Revised and updated 3 hours after original posting.
Both the letters of Paul and the narrative in the Gospels speak of Jesus crucified. Jesus’ death is significant. The Gospel of John speaks of Jesus’ blood and Paul refers often to his blood. The Gospels of Matthew and Luke in particular stress his birth from a woman and we find a passage in Paul’s letter to the Galatians saying Jesus was born of a woman. The Synoptic Gospels indicate Jesus was descended from David and in Paul’s letter to the Romans we likewise read Jesus was connected with David.
The contexts are quite different, of course. The Gospels are portraying a past narrative of an earthly mission of Jesus and Paul is addressing Jesus’ saving power in the “here and now and soon to be”.
And all of those references to Jesus’ crucifixion, blood, Davidic relationship, flesh, etc are derived from the same source. They are all speaking about the same thing.
They are taken from the same source as the account in all four Gospels of the cleansing of the Temple, the baptism by John, the failure of the disciples, the stories of healing, etc. All of these theological cum narrative plot constructs in the Gospels. They are all theological constructs.
Burton Mack and Paula Fredriksen, for example, recognize this in particular in the case of the “cleansing of the Temple”. I won’t quote them again here because I have already written of their arguments with full quotations more than once in previous posts. And mainly because right now I don’t have the time. But the point is that they recognize that the simplest explanation for this incident is that it was created from OT scriptures (midrash, if you like, to use a word we find in Dale C. Allison Jr. in relation to other gospel stories, though not in this specific context) in order to fulfill a plot function.
It is all just “too neat” as a plot device to be realistically thought of as a historical memory.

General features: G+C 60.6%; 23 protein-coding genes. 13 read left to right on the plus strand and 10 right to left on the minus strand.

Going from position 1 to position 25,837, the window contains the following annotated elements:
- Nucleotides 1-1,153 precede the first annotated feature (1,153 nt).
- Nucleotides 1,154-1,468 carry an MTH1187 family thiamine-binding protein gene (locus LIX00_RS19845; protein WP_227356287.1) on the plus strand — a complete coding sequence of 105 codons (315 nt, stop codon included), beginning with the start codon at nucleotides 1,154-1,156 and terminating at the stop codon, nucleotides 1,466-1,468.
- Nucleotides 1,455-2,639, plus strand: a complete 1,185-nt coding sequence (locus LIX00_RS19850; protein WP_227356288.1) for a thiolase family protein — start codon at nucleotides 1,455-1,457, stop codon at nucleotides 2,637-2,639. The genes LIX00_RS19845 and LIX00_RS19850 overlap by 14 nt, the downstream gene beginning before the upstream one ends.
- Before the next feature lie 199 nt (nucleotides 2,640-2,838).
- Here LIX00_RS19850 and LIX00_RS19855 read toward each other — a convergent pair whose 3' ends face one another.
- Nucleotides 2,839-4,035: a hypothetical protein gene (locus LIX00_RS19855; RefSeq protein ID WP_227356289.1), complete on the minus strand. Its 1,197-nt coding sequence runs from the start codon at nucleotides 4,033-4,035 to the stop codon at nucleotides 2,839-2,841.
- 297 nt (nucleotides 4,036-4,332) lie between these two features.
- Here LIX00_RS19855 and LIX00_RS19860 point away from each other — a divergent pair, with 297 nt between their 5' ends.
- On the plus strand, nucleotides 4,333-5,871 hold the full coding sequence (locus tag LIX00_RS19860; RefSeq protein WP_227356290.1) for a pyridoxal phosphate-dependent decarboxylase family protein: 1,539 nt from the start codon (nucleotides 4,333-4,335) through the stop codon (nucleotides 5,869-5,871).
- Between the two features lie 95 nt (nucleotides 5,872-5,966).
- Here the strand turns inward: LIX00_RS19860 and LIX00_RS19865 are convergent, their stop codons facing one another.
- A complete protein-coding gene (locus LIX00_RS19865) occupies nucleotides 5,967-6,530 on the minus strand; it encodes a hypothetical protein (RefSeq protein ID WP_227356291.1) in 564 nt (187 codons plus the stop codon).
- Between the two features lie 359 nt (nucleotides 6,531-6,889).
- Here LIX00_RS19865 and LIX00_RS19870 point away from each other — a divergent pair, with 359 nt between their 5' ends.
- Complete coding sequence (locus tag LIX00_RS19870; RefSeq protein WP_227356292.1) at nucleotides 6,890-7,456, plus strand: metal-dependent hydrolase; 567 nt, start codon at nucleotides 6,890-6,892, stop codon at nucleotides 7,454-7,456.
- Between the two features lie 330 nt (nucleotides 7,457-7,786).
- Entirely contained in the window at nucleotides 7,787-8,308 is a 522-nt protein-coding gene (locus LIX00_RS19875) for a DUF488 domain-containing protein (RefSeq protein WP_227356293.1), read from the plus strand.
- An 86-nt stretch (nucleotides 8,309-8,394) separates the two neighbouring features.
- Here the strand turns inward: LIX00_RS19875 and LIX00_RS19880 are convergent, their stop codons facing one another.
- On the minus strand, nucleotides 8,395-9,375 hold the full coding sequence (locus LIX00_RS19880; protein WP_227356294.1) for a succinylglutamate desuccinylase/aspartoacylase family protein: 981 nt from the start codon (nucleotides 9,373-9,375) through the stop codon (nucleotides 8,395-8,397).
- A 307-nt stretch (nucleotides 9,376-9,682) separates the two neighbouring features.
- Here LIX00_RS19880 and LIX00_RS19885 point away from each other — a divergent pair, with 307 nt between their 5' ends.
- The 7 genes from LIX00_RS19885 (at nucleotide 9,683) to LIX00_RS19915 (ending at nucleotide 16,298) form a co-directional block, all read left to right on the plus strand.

Mack and others recognize the same theological and narrative-plot function that the baptism of Jesus served in Mark’s Gospel, too. Unfortunately Fredriksen is less consistent and forgets the narrative-plot device argument when it does not suit her hypothesis for historical constructions. For example, despite all the indicators in the Gospels that the failure of the disciples is also based on OT scriptures and ever-so-neatly fills a narrative plot function, she does accept this event as historical.
And in Paul? Is there a single reference to Jesus in the epistles that does not serve to convey a theological message? How many other historical executions do we read about where a historian will dwell so much on the victim shedding “blood”?
No, “blood” is a theological signifier to Paul. It is not a historical event in the sense that Caesar’s assassination was an historical event. It has no focal historical moment in time and place. It is as much a theological construct as the Stoic’s Logos was a philosophical construct.
The same with Jesus’ Davidic connection. That is entirely a theological signifier in both the Gospels and Paul.
Sometimes one reads that even the name “Jesus” is too quotidian to be considered a name of a deity. But even a Classical scholar (John Moles) can see the ironical and theologically charged nature of the name Jesus and its aptness for a deity who also appears in the flesh as a healer and who rises from the dead.
Now of course none of the above excludes the possibility that Jesus was also historical. Of course not. And that’s not what I have ever argued. What I do argue is that the simplest explanation for the above data about Jesus — whether in Paul or in the Gospels — is that it is all a theological construct. In the case of the Gospels there is the additional factor of narrative plot devices.
That is the simplest explanation.
But that explanation could be invalidated if we were to find indisputable evidence — external to the theological literature — that the same persons and events were historical. If we had such evidence then the hypothesis of an exclusively theological origin would be invalidated.
We can read a historian like Herodotus and see that he has both a “nationalistic” (or “Hellenistic ethnic”) and “theological” bias and motive for his history of the Persian war. He is writing a drama of hubris and fall, of first the Persians and then the Greeks. He is “preaching” the over-riding power of the will of Apollo over the affairs of humankind. But we have external — independent — testimony of the same war that does not share these same dramatic and “theological” interests of Herodotus. We know Herodotus’s narrative of the Persian war is more than a theological drama.
We also have the little question of genre — a potential key to understanding the intent of the author. And we have details of provenance. We have some idea who was writing Histories and when and where and why and for whom.
We have no comparable evidence to assure us of the historicity of Jesus.